Published on April 24th, 2009 | by Jennifer Lance4
Plant a Rain Garden to Fight Water Pollution from Urban Runoff
During heavy rainfall, the runoff that is not absorbed into the ground washes pollutants such as oil, grease, pesticides, bacteria, salts, animal waste, trash, heavy metals, etc. into storm drains. In fact, the Environmental Protection Agency (EPA) estimates 77 of 127 key pollutants have been detected in urban storm runoff. What can you do to help minimize the water contamination caused by your home?Â Plant a biorentention rain garden!
The EPA reports:
The most recent National Water Quality Inventory reports that runoff from urban areas is the leading source of impairments to surveyed estuaries and the third largest source of water quality impairments to surveyed lakes…The porous and varied terrain of natural landscapes like forests, wetlands, and grasslands trap rainwater and snowmelt and allow it to slowly filter into the ground. Runoff tends to reach receiving waters gradually. In contrast, nonporous urban landscapes like roads, bridges, parking lots, and buildings don’t let runoff slowly percolate into the ground…Urbanization also increases the variety and amount of pollutants transported to receiving waters. Sediment from development and new construction; oil, grease, and toxic chemicals from automobiles; nutrients and pesticides from turf management and gardening; viruses and bacteria from failing septic systems; road salts; and heavy metals are examples of pollutants generated in urban areas. Sediments and solids constitute the largest volume of pollutant loads to receiving waters in urban areas.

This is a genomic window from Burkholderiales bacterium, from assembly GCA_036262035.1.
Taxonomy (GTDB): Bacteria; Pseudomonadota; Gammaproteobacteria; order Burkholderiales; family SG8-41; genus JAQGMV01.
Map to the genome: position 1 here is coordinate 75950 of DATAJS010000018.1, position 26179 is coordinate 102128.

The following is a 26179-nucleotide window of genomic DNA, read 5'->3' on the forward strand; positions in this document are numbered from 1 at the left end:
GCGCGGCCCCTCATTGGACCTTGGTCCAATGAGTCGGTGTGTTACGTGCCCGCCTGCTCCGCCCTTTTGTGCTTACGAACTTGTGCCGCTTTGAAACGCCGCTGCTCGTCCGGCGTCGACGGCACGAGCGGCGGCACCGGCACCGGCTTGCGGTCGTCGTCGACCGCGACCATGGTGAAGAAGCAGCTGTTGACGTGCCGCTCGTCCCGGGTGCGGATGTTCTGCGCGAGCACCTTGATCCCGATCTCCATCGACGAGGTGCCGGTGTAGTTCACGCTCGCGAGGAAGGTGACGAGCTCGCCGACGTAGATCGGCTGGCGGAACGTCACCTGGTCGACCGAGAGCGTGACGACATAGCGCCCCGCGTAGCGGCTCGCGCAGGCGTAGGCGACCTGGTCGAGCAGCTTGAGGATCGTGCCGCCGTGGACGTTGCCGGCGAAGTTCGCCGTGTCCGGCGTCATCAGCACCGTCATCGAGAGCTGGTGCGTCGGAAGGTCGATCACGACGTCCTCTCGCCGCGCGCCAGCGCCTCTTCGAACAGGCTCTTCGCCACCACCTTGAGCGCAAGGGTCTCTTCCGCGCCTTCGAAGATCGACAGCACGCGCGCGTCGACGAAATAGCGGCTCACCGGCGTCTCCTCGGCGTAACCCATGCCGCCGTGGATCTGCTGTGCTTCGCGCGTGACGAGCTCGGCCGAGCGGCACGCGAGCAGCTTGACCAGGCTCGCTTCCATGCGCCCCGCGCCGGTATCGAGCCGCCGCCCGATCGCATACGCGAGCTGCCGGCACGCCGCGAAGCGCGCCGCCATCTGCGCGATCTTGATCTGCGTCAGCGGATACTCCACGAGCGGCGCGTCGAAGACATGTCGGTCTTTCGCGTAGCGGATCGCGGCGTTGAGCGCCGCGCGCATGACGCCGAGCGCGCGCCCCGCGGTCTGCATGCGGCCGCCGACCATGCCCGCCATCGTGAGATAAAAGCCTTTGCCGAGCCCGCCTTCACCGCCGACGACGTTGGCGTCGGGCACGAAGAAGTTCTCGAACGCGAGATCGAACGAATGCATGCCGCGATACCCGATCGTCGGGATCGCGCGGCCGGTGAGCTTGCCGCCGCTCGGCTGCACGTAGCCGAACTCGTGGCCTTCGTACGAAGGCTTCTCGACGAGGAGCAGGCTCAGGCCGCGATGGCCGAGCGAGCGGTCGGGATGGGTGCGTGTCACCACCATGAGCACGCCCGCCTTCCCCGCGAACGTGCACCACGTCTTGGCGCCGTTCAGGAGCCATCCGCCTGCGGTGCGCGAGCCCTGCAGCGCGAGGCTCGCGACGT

When runoff containing pollutants enters storm drains, it flows into nearby water ways without any sort of treatment where it degrades local watersheds.Â As a result, fish and wildlife are harmed, as well recreational areas become unsafe from the increase in contaminants. The solution is to stop the excess water before it enter storm drains.
Urban residents can do their part to minimize the impact of urban runoff through the use of plants. The Union for Concerned Scientists recommends planting a rain garden for this purpose:
We can all help minimize the problem of storm water runoff by planting rain gardensâ€”6- to 12-inch-deep depressions filled with native plants. Rain gardens can capture hundreds of gallons of rainwater, filtering out up to 90 percent of pollutants while allowing the water to drain deep enough into the soil to help recharge groundwater supplies.
To maximize effectiveness, the rain garden’s size should be 20% of the square footage of your home’s roof.Â The bottom of the rain garden should feature an underdrain, like a piece of perforated pipe, that flows toward the existing storm drain and is covered with gravel.Â The middle layer should contain the planting medium of 50% sand, 20% compost, and 30% soil, which should then be covered with mulch to help remove metals from urban runoff.Â Finally, it is best to use native plants in your rain garden, because they establish deeper roots and are better suited to your local climate.
If every urban home planted a rain garden, water pollution would be minimized from storm runoff.Â It is a simple, environmentally friendly way to combat a problem that is killing aquatic life. This is a serious problem, as the EPA describes, “Native fish and other aquatic life cannot survive in urban streams severely impacted by urban runoff.”